Positive thinking is a habit. It doesn’t matter what’s going on in your life, but choosing to focus (or find) the good over the bad is a choice.
But a study by Christine Porath discovered that thoughts carry ten times more power if they’re spoken out loud. The experiment also went on to find that negative thoughts have four to seven times more power than a positive one.
That means, if you say a single negative thought out loud, it can be up to 70 times more powerful than a single positive thought.
But it makes it easier to see why we, as humans, gets stuck in negative thought patterns. How could we not, when it holds that much more power? Additionally, other studies have shown that negative news is perceived to be more truthful.
When it comes down to it, negative thinking just has more bang for its buck.
I wanted to run my own experiment. Not too long ago, I’d found my own thoughts becoming more and more fixated on the “bad”, and finding it harder to find any “good”. I wanted to switch that balance back.
The problem was, a lot of our thinking happens (rather ironically) without us thinking about it. And I couldn’t sit around all day noticing and amending every single thought I had – I still had a life to live!
So I came up with a simple plan: anytime I found myself thinking something negative, I had to immediately think of two positive thoughts to counteract it.
Can you become more positive?
The first day, I found myself having to come up with a lot of alternative positive thoughts. Almost every thought I noticed needed two positive ones – way more than I’d realised or expected.
But very quickly, my thinking began to change. Within just a couple of days, I was catching negative thoughts significantly fewer times. After about a week, I was barely having to counteract any at all.
I decided there were three main possibilities for this:
- The experiment had made me realise just how negatively I’d been thinking, and being aware of this had helped to curb it.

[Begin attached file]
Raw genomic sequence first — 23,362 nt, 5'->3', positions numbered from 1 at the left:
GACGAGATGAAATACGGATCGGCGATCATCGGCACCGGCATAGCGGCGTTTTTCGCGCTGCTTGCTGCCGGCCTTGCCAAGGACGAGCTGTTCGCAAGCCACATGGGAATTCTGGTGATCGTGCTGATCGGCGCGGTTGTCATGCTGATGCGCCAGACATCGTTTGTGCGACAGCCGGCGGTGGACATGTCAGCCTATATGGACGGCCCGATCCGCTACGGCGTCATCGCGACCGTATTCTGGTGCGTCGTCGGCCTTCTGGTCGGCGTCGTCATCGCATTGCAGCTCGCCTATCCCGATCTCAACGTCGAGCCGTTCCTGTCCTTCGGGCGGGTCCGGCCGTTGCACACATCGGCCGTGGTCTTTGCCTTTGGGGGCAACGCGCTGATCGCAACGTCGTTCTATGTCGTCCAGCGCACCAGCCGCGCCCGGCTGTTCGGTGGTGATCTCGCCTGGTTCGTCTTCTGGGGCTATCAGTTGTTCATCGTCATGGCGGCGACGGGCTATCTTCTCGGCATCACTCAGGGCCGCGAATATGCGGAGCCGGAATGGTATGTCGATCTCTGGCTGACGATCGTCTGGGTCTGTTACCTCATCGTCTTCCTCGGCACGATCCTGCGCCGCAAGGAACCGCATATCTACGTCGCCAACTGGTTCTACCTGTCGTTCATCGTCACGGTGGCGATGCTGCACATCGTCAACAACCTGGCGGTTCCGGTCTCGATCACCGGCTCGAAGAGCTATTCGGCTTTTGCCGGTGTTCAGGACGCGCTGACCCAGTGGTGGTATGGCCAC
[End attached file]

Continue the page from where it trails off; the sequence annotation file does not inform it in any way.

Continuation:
- Coming up with two positive thoughts for every negative one took time and effort, and so, in an effort to be lazy, my brain stopped thinking of negative thoughts and jumped straight to a positive (a bit like how negative reinforcement works).
- Two positive thoughts quickly outweighed the one negative, so thinking positive became the new habit.
Regardless of why, the challenge definitely helped me get out of my negative rut. I began feeling much happier, even though none of my circumstances had changed, and I was more hopeful, kinder, and (weirdly) began believing in myself more.
The experiment also helped me realise how little attention I’d been paying to my own internal dialogue; it’s so important we tune in and listen to what we’re telling ourselves on a daily basis, and this challenged reminded me how to do that.
How to think more positively
I recommended everyone give it a go – just try for a week and see what happens. I’m not consciously looking to catch negative thoughts in order to counteract them anymore, but I do still think of two positive ones if I happen to notice one.
And I think I will make the effort to fully repeat the challenge every now and again – to check I’m still paying attention to what’s always running through my head and remind me to keep tuned in.
If you decide to give this a go, please let me know how it goes by commenting below – I’d really love to hear about your experience!
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